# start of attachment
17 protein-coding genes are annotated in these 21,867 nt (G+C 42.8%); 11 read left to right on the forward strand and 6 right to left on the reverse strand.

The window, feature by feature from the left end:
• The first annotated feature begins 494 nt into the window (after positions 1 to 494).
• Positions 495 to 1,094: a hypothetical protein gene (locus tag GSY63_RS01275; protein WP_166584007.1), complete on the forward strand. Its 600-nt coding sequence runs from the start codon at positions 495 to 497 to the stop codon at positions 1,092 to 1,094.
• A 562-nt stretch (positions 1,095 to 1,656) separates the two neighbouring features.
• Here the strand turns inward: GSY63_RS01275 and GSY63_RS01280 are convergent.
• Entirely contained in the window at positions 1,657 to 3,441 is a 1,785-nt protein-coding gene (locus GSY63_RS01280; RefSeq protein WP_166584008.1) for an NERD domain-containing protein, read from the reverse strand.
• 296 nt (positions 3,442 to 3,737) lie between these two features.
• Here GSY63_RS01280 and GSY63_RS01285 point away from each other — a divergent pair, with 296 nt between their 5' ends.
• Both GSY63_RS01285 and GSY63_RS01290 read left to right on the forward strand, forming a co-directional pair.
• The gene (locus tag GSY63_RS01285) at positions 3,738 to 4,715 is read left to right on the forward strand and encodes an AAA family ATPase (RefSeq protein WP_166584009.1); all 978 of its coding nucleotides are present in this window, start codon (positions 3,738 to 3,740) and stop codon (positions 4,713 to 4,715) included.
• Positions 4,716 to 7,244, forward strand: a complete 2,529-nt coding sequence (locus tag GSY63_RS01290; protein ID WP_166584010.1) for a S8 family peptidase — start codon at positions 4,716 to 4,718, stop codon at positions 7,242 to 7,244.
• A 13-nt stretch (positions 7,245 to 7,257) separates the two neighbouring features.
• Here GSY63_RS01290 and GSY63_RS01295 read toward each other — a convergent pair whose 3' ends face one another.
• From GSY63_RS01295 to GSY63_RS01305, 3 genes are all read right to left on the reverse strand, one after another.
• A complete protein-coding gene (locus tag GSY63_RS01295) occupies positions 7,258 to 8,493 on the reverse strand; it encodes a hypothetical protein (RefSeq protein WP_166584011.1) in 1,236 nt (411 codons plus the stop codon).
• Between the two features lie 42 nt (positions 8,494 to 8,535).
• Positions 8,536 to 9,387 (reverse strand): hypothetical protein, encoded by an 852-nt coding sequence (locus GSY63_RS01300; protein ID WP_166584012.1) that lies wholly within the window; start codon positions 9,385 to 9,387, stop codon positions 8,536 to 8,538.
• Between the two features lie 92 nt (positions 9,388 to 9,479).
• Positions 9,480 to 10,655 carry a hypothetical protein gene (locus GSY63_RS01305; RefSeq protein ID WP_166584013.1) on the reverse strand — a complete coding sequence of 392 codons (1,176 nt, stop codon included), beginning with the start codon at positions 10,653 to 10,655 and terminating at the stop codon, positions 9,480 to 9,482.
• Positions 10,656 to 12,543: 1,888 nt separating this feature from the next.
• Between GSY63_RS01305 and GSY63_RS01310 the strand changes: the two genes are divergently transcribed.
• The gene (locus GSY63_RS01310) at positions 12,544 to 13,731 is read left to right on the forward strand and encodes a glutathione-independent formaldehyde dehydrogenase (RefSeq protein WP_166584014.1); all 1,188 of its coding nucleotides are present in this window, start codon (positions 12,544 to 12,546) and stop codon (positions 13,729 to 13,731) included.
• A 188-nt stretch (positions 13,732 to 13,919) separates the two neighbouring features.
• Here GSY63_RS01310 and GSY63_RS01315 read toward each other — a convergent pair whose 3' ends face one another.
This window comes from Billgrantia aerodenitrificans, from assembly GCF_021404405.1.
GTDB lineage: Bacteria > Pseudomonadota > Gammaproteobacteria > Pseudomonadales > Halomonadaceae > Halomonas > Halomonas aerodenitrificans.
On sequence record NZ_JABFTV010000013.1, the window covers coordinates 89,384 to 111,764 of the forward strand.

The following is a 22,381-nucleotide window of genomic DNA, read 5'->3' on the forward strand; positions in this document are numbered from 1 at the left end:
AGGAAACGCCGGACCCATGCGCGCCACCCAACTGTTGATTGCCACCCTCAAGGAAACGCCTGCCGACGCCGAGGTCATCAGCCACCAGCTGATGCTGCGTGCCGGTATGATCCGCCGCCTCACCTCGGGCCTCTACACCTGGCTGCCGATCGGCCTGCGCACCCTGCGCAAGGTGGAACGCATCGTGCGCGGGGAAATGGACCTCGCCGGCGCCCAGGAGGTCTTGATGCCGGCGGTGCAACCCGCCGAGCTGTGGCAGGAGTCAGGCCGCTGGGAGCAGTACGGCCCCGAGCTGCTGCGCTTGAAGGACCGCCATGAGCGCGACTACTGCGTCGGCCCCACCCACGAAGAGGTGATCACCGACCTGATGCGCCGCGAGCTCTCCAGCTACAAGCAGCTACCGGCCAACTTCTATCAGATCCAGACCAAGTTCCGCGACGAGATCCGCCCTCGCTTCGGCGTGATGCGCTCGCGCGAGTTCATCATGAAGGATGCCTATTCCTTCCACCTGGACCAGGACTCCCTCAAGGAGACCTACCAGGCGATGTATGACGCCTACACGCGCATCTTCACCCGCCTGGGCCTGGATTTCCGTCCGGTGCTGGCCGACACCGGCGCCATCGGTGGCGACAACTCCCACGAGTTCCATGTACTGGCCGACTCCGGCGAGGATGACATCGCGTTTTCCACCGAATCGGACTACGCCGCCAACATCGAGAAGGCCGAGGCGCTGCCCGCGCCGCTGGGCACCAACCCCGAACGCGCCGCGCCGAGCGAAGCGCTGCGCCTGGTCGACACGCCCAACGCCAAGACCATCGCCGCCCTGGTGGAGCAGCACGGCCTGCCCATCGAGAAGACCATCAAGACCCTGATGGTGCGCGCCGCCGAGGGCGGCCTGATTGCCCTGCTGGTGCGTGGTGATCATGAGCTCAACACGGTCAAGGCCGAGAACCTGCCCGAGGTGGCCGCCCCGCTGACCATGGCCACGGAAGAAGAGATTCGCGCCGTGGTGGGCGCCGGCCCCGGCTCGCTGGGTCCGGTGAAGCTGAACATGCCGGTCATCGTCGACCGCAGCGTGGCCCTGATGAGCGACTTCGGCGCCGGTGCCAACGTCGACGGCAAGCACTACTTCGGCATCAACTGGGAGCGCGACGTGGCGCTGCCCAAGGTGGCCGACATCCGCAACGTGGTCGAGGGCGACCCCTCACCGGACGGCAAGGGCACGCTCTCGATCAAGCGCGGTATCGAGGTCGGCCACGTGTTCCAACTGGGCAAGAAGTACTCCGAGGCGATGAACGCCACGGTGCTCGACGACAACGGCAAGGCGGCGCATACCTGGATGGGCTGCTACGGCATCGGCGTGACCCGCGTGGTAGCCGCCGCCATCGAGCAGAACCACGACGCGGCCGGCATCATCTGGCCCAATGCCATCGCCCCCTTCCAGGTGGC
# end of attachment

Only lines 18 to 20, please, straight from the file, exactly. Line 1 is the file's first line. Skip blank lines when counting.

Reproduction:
• Positions 8,536 to 9,387 (reverse strand): hypothetical protein, encoded by an 852-nt coding sequence (locus GSY63_RS01300; protein ID WP_166584012.1) that lies wholly within the window; start codon positions 9,385 to 9,387, stop codon positions 8,536 to 8,538.
• Between the two features lie 92 nt (positions 9,388 to 9,479).
• Positions 9,480 to 10,655 carry a hypothetical protein gene (locus GSY63_RS01305; RefSeq protein ID WP_166584013.1) on the reverse strand — a complete coding sequence of 392 codons (1,176 nt, stop codon included), beginning with the start codon at positions 10,653 to 10,655 and terminating at the stop codon, positions 9,480 to 9,482.